Good news may be near for dozens of New York City churches currently out of a building to meet and worship in on Sundays following an "optimistic" hearing on Tuesday.
Through the continued efforts of the Alliance Defense Fund, a new injunction may be granted by U.S. District Court Chief Justice Loretta A. Preska delaying the eviction of churches from city schools. A ban on churches using public school buildings for worship service in the weekends went into effect last Sunday.
ADF attorneys were back in court on Tuesday on behalf of the Bronx Household of Faith, hoping to seek a preliminary and/or permanent injunction against the New York City Department of Education's regulations banning "religious worship services" in school facilities.
They asked that the court "invalidate and restrain" the DOE's "unconstitutional and discriminatory" policy, arguing that it violated the free exercise of religion and Establishment Clause.
"I think there is a good likelihood that the Judge is going to issue an injunction," Jordan Lorence, the lead counsel for ADF, told The Christian Post over the phone. "We don't know for sure but we were optimistic by how things went and we may see churches be able to meet in the public schools from Feb. 13 and onward."
The hearing lasted an hour and a half and resulted in Judge Preska asking the DOE if they were willing to hold off on their ban – allowing churches to temporarily continue meeting in school facilities – while she reviewed the case.
With the department refusing to do so, the chief justice said she would issue some type of court order by Friday as a result.
"She has not issued it now as we speak but we expect to hear from her tomorrow," Lorence said.
"Churches and other religious groups should be able to meet in public buildings on the same terms as other community groups," the ADF senior counsel also noted in a statement.
"A government can't solve the supposed problem of appearing as though it is endorsing religion by treating churches worse than everybody else. The city's policy prohibits activity for religious reasons, and that is both unconstitutional and at odds with a recent U.S. Supreme Court decision in a different case."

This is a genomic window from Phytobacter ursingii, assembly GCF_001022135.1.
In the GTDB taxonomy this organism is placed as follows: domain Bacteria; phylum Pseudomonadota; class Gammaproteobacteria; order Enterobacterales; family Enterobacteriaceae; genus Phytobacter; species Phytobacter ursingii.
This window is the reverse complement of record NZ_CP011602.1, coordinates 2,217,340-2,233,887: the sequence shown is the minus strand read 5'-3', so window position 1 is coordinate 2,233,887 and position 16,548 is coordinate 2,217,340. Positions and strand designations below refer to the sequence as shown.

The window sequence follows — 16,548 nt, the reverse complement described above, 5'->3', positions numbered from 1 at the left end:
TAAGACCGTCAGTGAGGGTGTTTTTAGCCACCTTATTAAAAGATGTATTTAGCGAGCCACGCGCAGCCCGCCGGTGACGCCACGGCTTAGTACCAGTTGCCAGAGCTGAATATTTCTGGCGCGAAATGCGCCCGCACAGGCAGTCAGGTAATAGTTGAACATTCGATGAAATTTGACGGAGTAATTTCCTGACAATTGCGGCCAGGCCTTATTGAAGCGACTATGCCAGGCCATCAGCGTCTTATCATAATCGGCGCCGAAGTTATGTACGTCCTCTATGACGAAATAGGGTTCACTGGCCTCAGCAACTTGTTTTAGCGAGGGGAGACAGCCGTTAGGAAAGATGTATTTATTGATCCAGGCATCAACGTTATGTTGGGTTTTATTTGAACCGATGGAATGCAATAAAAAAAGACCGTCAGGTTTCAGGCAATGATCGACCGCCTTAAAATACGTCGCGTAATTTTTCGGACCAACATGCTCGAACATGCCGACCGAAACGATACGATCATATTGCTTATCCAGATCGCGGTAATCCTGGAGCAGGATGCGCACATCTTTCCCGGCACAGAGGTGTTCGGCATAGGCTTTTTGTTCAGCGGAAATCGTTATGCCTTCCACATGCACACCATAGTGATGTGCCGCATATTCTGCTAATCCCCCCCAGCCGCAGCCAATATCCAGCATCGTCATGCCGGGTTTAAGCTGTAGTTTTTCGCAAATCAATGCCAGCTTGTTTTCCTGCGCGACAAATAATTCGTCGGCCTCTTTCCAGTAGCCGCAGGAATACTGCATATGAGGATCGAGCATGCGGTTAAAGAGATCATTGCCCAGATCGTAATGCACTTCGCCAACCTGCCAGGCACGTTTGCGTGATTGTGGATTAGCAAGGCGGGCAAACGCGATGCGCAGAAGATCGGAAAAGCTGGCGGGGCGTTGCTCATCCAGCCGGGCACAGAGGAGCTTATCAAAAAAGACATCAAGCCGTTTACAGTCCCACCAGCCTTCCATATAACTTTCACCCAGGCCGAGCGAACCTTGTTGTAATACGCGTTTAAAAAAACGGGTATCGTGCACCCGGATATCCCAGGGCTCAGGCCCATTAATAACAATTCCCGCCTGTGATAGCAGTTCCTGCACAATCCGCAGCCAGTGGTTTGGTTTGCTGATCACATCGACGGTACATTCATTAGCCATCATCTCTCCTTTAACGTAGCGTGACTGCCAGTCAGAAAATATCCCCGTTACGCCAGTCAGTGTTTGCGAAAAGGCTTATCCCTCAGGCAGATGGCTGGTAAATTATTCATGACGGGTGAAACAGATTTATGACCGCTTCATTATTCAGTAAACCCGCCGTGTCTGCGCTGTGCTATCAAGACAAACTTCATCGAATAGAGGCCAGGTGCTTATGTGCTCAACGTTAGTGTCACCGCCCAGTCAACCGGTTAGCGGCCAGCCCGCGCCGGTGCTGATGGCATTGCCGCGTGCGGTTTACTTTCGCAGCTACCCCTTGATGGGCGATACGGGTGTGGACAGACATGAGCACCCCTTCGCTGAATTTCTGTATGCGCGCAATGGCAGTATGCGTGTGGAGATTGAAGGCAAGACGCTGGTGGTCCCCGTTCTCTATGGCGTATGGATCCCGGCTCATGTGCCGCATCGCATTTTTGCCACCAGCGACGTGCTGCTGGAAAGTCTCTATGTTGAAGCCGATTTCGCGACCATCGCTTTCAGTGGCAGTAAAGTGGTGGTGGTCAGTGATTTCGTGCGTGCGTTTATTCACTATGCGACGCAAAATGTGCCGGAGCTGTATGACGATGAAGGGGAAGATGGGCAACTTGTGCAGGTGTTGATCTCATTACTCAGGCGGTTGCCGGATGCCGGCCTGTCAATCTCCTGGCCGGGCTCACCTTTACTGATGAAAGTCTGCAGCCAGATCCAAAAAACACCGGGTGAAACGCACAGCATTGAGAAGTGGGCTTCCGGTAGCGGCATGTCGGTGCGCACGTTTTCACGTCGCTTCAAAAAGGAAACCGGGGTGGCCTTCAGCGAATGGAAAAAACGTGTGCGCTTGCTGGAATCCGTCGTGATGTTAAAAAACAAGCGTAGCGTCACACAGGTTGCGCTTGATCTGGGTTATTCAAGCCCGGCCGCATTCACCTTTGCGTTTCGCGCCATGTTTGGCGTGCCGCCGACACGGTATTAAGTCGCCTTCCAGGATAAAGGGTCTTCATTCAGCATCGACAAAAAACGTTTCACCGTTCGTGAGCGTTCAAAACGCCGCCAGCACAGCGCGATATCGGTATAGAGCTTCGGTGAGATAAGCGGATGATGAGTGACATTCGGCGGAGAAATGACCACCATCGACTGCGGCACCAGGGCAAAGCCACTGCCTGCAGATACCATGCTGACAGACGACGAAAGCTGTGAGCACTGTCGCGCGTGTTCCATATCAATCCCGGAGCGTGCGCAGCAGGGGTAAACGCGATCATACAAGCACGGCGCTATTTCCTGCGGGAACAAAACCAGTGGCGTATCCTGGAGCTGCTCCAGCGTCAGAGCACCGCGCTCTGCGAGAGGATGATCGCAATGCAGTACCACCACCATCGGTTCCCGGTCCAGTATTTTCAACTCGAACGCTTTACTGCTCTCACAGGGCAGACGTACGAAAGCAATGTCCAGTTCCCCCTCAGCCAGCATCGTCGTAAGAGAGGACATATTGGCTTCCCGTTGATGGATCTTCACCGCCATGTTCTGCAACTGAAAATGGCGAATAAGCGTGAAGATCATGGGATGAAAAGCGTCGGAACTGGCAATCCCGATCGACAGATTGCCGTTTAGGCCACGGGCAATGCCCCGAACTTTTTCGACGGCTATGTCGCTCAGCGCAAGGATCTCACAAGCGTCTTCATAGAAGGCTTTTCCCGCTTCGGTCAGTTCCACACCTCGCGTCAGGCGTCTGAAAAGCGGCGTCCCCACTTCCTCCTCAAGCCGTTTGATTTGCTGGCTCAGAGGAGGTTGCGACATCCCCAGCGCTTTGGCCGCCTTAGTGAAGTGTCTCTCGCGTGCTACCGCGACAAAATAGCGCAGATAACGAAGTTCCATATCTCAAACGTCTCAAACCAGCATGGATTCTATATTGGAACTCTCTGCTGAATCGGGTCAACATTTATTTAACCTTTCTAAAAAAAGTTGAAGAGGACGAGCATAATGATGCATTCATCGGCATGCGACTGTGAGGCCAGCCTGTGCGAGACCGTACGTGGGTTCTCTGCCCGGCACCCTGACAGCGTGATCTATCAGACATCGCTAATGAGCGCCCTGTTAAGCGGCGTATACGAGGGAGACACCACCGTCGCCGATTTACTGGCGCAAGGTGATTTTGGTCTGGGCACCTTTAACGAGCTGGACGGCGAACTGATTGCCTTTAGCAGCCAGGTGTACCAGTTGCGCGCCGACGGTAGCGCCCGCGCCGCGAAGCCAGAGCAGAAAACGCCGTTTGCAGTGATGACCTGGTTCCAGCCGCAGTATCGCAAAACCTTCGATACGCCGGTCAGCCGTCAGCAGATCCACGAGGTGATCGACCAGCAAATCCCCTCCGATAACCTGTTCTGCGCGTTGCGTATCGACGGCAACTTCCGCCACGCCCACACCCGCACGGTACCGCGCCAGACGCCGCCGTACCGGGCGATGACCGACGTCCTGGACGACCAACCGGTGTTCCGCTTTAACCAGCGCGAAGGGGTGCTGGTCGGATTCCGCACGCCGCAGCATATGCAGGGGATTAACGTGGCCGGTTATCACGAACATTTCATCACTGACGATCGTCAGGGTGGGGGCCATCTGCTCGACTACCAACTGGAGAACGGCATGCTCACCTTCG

While the ADF seeks an injunction, the New York Senate recently passed a repeal bill allowing worship to continue in school buildings. The bill now looks for approval in the state assembly.
A multi-front approach is being used to reverse the DOE's policy, which many prominent pastors like Tim Keller and Rick Warren are speaking out against.
"It is my conviction that those churches housed in schools are invaluable assets to the neighborhoods that they serve," Keller said in a statement previously. "Churches have long been seen as positive additions to communities. Family stability, resources for those in need, and compassion for the marginalized are all positive influences that neighborhood churches provide."
"Let them be those good neighbors," he urged.
Lorence believes that the current battle will likely cause a cultural shift to take place in New York, with the view on church changing.
"What we are seeing is something transformational," he explained. "The old way of thinking is that churches are somehow useless to society at large or there's something dangerous about them, like they're trying to take over and they have to be pushed to the sidelines of the community to show true separation of church and state."
"[But] we're seeing that being pushed out by a much more vigorous ethic especially in evangelical churches. They're not only ministering to the predominantly upper class people in New York City but the minority like immigrants as well," Lorence added.
"They view their mission as Christians to be a blessing to their communities, to not only bring the light of the Gospel but also help improve things, not takeover. They want to help the community and school run better i.e. painting their classrooms, donating equipment. And now the legal principle, all of this transformation, the bigger story is the interesting one."
How everything was going to turn out in the end, he did not know, but what he did understand was that the city was seeing a great transformation.
The new brief filed by ADF in the U.S. District Court for the Southern District of New York argues that while the DOE's policy was analyzed under the free speech clause of the First Amendment, it did not consider the free exercise jurisprudence as supported by the case Hosanna-Tabor Evangelical Lutheran Church and School v. E.E.O.C., which ADF believes they are in violation of.
The Christian legal alliance and more than 60 churches facing the ban remain hopeful for a turnaround in policy.